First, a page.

Anti-Zionism and antisemitism : the case of Bruno Kreisky (Book, 2007) [WorldCat.org]
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Anti-Zionism and antisemitism : the case of Bruno Kreisky

Author: Robert S Wistrich; Vidal Sassoon International Center for the Study of Antisemitism (Universiṭah ha-ʻIvrit bi-Yerushalayim)
Publisher: [Jerusalem] : Hebrew University of Jerusalem : The Vidal Sassoon International Center for the Study of Antisemitism, ©2007.
Series: Analysis of current trends in antisemitism, no. 30.
Edition/Format:   Print book : EnglishView all editions and formats
Summary:
Focuses on Kreisky's assimilationist views and hostility toward Zionism, which stemmed from his adoption of the view of Austrian Socialists, like Kautsky and Bauer, that the Jews are not a people and therefore do not deserve to have an independent state. Kreisky's antipathy to Zionism had its roots in his dismissal of Judaism as the fossilized ghetto offshoot of a dispersed ethno-religious group lacking any national  Read more...
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Genre/Form: Biographies
History
Biography
Named Person: Bruno Kreisky; Bruno Kreisky; Bruno Kreisky; Bruno Kreisky
Document Type: Book
All Authors / Contributors: Robert S Wistrich; Vidal Sassoon International Center for the Study of Antisemitism (Universiṭah ha-ʻIvrit bi-Yerushalayim)
OCLC Number: 186973736
Description: 26 pages ; 24 cm.
Series Title: Analysis of current trends in antisemitism, no. 30.
Responsibility: Robert Solomon Wistrich.

Abstract:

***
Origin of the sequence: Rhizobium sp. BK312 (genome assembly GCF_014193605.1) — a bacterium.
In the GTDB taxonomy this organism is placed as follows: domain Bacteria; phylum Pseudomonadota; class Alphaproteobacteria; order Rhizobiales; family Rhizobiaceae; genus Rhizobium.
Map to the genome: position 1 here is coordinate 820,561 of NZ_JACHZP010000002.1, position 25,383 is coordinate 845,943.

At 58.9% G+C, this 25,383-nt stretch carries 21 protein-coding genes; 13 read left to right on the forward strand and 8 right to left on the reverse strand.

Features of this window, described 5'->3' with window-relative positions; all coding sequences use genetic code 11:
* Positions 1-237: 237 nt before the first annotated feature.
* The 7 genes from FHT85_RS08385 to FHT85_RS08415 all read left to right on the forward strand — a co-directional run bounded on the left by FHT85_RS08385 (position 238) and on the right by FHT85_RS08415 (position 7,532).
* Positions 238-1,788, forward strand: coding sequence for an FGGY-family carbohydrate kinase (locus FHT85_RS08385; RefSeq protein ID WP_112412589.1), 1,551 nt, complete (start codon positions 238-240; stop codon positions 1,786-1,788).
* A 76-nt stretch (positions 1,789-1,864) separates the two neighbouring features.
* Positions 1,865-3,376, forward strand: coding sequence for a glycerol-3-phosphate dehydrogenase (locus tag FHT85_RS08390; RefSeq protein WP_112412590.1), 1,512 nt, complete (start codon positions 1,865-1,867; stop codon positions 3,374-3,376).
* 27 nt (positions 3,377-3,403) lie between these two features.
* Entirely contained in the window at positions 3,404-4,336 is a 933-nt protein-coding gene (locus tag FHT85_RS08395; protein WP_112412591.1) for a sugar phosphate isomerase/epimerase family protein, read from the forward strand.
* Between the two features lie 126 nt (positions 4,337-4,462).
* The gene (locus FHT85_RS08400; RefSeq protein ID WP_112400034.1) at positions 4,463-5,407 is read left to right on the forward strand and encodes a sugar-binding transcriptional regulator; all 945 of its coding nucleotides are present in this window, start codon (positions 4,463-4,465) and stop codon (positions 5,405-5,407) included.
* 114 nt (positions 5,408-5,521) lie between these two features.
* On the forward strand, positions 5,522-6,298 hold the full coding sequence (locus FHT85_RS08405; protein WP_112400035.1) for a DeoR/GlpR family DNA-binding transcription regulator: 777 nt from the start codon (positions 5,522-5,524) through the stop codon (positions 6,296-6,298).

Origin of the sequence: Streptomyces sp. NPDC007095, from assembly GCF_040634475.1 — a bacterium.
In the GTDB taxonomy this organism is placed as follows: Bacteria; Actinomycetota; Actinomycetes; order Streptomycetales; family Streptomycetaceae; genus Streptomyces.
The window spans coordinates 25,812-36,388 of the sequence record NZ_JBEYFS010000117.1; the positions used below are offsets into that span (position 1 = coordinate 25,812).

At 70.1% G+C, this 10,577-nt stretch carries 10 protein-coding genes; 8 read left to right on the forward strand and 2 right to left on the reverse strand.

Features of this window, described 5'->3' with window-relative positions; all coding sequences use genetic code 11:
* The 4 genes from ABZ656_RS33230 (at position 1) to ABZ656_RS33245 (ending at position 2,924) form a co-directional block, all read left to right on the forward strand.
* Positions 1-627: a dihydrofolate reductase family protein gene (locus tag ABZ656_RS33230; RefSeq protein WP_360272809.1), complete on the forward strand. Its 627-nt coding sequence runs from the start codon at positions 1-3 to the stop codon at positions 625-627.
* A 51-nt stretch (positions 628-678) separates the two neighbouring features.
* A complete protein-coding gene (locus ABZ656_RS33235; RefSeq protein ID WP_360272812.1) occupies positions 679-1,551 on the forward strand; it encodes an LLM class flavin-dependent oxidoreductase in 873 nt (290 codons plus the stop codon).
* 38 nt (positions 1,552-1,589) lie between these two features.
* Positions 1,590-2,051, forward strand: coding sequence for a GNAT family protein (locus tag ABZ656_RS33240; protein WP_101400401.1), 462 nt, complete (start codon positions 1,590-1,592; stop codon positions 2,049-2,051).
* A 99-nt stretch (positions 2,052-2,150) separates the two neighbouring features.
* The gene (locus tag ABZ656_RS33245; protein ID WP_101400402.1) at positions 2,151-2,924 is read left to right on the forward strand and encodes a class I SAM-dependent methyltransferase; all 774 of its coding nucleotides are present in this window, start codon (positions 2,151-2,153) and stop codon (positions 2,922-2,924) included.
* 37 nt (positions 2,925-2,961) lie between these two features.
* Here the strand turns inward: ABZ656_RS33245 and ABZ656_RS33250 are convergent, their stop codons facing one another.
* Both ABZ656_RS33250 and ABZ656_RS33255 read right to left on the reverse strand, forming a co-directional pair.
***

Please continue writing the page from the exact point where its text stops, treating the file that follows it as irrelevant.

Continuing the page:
Focuses on Kreisky's assimilationist views and hostility toward Zionism, which stemmed from his adoption of the view of Austrian Socialists, like Kautsky and Bauer, that the Jews are not a people and therefore do not deserve to have an independent state. Kreisky's antipathy to Zionism had its roots in his dismissal of Judaism as the fossilized ghetto offshoot of a dispersed ethno-religious group lacking any national characteristics. He rejected any distinctive Jewish identity (such as that of the Ostjuden) and stressed his Austrian identity. During the Nazi period, Kreisky was arrested in January 1935 and again in March 1938, but was released and allowed to immigrate to Sweden. He attributed his persecution to political, not racial, discrimination. Kreisky exculpated the Austrian masses from involvement in the Holocaust, wishing for Austrians to put the past behind them. As Austria's Chancellor, he strongly criticized Simon Wiesenthal for seeking out ex-Nazis, whom he was quite willing to forgive. He identified with Social Democratic Sweden, where he found refuge during the war, and felt no attachment to Israel. He condemned the latter for its "apartheid" policies, while sympathizing with Arab nationalism and overlooking Arab terrorism. Kreisky's success in promoting his Austrian identity made him an honorary "Aryan" for pan-German nationalists. His views provided a model for anti-Zionists among the European liberal and leftist intelligentsia.

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